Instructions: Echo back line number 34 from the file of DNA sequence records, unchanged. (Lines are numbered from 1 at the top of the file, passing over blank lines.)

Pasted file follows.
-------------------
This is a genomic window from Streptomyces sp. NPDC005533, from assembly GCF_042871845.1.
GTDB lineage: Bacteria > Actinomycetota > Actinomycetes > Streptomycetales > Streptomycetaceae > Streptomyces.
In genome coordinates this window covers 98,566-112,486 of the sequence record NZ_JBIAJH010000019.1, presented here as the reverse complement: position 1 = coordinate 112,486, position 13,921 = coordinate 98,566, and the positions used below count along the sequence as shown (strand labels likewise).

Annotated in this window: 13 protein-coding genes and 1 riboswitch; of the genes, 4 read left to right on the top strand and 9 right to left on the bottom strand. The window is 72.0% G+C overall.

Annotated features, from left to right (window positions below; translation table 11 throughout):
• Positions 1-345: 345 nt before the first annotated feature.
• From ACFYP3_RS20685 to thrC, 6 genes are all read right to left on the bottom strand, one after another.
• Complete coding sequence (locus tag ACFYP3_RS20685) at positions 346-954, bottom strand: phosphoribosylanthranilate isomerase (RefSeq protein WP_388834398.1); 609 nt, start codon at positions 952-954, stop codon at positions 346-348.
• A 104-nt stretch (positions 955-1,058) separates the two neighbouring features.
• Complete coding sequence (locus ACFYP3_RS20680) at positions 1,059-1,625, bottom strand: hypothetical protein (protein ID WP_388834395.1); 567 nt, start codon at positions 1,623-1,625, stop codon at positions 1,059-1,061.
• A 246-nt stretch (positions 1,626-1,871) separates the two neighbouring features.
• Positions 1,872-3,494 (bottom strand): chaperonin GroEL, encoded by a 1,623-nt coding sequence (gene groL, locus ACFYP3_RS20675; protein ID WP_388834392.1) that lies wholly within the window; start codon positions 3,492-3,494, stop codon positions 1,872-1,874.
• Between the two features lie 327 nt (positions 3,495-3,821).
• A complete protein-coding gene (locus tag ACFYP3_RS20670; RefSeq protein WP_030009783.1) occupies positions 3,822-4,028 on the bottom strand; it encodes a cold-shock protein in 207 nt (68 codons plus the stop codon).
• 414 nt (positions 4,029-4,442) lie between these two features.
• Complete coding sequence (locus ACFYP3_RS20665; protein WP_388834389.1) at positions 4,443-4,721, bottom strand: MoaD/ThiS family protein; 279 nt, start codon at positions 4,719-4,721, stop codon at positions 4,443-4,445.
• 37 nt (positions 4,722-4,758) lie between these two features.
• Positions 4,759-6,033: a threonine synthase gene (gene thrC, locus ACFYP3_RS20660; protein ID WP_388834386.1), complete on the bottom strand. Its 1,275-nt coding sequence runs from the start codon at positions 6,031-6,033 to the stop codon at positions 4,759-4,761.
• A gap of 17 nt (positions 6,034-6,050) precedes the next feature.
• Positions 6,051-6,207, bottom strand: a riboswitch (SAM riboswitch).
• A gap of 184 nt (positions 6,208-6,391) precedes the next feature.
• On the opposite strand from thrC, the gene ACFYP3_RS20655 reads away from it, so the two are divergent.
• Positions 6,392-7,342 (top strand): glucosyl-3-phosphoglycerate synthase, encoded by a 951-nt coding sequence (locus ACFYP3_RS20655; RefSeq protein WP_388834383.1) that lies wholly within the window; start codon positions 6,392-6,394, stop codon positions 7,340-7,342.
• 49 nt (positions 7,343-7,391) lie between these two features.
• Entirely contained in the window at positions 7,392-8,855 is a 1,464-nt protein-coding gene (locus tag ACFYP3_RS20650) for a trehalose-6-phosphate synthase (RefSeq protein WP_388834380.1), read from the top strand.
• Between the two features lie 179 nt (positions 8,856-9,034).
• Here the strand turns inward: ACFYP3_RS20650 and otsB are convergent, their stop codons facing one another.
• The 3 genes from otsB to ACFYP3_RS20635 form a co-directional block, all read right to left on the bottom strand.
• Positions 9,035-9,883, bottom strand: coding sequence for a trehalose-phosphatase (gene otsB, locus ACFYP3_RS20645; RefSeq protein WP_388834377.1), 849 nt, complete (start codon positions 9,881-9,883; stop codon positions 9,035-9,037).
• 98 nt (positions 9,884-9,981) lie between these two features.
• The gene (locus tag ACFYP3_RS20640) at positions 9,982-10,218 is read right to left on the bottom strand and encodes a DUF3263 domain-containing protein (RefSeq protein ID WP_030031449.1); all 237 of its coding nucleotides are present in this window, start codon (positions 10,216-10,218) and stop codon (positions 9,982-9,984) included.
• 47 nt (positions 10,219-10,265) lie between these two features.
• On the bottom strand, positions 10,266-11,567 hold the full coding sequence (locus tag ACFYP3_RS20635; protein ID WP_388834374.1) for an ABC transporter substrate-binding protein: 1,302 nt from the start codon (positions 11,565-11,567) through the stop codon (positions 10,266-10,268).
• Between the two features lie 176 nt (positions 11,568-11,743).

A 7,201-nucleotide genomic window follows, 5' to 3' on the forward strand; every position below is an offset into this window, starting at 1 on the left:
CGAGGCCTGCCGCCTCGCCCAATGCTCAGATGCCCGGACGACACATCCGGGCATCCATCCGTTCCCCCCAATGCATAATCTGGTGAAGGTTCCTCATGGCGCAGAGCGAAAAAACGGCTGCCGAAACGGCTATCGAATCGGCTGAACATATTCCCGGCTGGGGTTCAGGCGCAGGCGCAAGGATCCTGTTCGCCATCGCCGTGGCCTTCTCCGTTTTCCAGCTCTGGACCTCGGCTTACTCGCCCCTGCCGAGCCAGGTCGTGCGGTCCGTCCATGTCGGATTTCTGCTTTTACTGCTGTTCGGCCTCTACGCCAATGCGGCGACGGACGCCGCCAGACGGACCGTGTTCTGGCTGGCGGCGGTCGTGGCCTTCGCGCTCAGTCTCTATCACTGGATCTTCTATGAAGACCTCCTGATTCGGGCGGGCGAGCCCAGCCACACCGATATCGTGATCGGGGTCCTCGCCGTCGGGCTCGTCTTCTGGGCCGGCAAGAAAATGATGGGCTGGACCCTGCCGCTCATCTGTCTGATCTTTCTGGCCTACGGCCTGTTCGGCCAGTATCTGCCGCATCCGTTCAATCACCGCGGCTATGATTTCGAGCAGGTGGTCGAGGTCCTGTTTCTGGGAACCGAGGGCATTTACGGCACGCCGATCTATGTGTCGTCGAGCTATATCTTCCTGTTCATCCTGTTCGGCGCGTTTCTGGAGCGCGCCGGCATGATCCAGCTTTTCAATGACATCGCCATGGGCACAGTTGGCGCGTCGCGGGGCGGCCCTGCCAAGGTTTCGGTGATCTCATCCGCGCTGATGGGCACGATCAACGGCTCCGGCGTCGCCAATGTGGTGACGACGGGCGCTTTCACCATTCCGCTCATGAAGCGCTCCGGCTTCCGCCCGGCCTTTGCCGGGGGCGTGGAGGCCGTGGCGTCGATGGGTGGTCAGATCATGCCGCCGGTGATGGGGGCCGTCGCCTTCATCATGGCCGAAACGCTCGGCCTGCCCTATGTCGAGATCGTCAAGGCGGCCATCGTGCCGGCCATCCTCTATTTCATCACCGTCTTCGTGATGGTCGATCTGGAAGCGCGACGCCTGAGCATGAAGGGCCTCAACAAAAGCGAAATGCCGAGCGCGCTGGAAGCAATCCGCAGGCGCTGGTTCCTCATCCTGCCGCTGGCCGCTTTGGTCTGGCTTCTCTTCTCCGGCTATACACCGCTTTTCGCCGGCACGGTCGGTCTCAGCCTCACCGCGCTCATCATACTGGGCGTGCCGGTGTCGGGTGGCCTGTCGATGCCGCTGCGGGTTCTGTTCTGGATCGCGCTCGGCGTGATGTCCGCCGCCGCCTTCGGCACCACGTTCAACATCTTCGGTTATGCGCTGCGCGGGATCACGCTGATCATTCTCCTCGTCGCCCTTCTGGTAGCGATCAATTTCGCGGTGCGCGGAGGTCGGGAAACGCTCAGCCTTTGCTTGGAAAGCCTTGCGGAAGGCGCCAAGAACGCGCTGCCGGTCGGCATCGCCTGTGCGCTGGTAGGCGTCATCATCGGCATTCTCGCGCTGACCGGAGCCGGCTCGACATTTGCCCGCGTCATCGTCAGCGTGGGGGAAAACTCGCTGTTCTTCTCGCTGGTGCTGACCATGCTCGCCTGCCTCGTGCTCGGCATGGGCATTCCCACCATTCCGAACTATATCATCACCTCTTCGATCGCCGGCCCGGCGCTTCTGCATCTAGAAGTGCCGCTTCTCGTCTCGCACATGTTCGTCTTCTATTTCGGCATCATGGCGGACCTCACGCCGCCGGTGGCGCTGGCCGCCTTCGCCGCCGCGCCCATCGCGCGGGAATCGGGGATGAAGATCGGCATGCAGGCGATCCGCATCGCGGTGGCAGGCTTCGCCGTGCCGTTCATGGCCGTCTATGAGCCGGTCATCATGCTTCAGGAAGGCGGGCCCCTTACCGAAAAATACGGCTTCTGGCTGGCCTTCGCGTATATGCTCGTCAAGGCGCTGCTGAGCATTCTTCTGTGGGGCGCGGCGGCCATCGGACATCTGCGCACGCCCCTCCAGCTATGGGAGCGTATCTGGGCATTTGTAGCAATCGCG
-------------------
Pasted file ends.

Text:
• Between the two features lie 176 nt (positions 11,568-11,743).